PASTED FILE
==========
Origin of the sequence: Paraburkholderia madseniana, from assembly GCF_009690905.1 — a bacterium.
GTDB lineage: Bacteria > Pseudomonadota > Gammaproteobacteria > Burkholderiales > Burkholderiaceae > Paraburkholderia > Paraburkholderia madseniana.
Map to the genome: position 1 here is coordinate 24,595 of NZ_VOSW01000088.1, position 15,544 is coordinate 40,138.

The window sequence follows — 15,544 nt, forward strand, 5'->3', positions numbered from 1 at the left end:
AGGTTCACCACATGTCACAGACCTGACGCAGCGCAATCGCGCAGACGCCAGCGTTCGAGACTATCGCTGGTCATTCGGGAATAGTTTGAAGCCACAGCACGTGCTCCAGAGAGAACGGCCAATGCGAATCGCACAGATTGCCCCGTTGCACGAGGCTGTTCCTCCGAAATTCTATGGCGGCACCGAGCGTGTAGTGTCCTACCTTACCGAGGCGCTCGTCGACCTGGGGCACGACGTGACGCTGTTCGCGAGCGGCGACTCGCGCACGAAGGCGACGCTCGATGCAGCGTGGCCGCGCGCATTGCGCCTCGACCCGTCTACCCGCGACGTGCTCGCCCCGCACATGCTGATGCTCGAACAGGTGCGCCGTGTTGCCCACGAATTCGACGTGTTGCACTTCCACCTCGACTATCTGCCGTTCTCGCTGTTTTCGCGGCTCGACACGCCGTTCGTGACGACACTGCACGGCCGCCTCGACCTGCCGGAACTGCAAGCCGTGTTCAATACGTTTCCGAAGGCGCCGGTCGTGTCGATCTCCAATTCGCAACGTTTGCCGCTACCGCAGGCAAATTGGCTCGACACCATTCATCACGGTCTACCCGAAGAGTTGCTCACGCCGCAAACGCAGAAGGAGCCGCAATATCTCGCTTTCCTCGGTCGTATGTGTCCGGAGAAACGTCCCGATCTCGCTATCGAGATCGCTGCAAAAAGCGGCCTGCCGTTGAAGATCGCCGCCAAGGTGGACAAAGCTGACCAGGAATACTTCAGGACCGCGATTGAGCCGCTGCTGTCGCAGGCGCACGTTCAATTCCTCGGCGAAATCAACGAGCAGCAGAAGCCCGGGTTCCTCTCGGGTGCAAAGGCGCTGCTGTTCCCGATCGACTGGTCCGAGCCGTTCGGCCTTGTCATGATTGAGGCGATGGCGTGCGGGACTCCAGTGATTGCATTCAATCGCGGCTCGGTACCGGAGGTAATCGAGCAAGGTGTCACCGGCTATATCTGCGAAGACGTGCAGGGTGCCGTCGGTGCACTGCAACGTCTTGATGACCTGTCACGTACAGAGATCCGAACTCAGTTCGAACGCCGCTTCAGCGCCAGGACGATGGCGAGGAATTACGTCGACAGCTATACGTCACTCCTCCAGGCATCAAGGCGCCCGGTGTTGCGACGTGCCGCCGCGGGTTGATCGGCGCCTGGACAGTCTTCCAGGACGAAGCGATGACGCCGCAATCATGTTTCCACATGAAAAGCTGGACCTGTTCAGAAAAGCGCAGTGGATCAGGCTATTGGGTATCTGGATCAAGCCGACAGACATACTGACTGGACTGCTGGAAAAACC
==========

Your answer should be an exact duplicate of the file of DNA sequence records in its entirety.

Origin of the sequence: Paraburkholderia madseniana, from assembly GCF_009690905.1 — a bacterium.
GTDB lineage: Bacteria > Pseudomonadota > Gammaproteobacteria > Burkholderiales > Burkholderiaceae > Paraburkholderia > Paraburkholderia madseniana.
Map to the genome: position 1 here is coordinate 24,595 of NZ_VOSW01000088.1, position 15,544 is coordinate 40,138.

The window sequence follows — 15,544 nt, forward strand, 5'->3', positions numbered from 1 at the left end:
AGGTTCACCACATGTCACAGACCTGACGCAGCGCAATCGCGCAGACGCCAGCGTTCGAGACTATCGCTGGTCATTCGGGAATAGTTTGAAGCCACAGCACGTGCTCCAGAGAGAACGGCCAATGCGAATCGCACAGATTGCCCCGTTGCACGAGGCTGTTCCTCCGAAATTCTATGGCGGCACCGAGCGTGTAGTGTCCTACCTTACCGAGGCGCTCGTCGACCTGGGGCACGACGTGACGCTGTTCGCGAGCGGCGACTCGCGCACGAAGGCGACGCTCGATGCAGCGTGGCCGCGCGCATTGCGCCTCGACCCGTCTACCCGCGACGTGCTCGCCCCGCACATGCTGATGCTCGAACAGGTGCGCCGTGTTGCCCACGAATTCGACGTGTTGCACTTCCACCTCGACTATCTGCCGTTCTCGCTGTTTTCGCGGCTCGACACGCCGTTCGTGACGACACTGCACGGCCGCCTCGACCTGCCGGAACTGCAAGCCGTGTTCAATACGTTTCCGAAGGCGCCGGTCGTGTCGATCTCCAATTCGCAACGTTTGCCGCTACCGCAGGCAAATTGGCTCGACACCATTCATCACGGTCTACCCGAAGAGTTGCTCACGCCGCAAACGCAGAAGGAGCCGCAATATCTCGCTTTCCTCGGTCGTATGTGTCCGGAGAAACGTCCCGATCTCGCTATCGAGATCGCTGCAAAAAGCGGCCTGCCGTTGAAGATCGCCGCCAAGGTGGACAAAGCTGACCAGGAATACTTCAGGACCGCGATTGAGCCGCTGCTGTCGCAGGCGCACGTTCAATTCCTCGGCGAAATCAACGAGCAGCAGAAGCCCGGGTTCCTCTCGGGTGCAAAGGCGCTGCTGTTCCCGATCGACTGGTCCGAGCCGTTCGGCCTTGTCATGATTGAGGCGATGGCGTGCGGGACTCCAGTGATTGCATTCAATCGCGGCTCGGTACCGGAGGTAATCGAGCAAGGTGTCACCGGCTATATCTGCGAAGACGTGCAGGGTGCCGTCGGTGCACTGCAACGTCTTGATGACCTGTCACGTACAGAGATCCGAACTCAGTTCGAACGCCGCTTCAGCGCCAGGACGATGGCGAGGAATTACGTCGACAGCTATACGTCACTCCTCCAGGCATCAAGGCGCCCGGTGTTGCGACGTGCCGCCGCGGGTTGATCGGCGCCTGGACAGTCTTCCAGGACGAAGCGATGACGCCGCAATCATGTTTCCACATGAAAAGCTGGACCTGTTCAGAAAAGCGCAGTGGATCAGGCTATTGGGTATCTGGATCAAGCCGACAGACATACTGACTGGACTGCTGGAAAAACC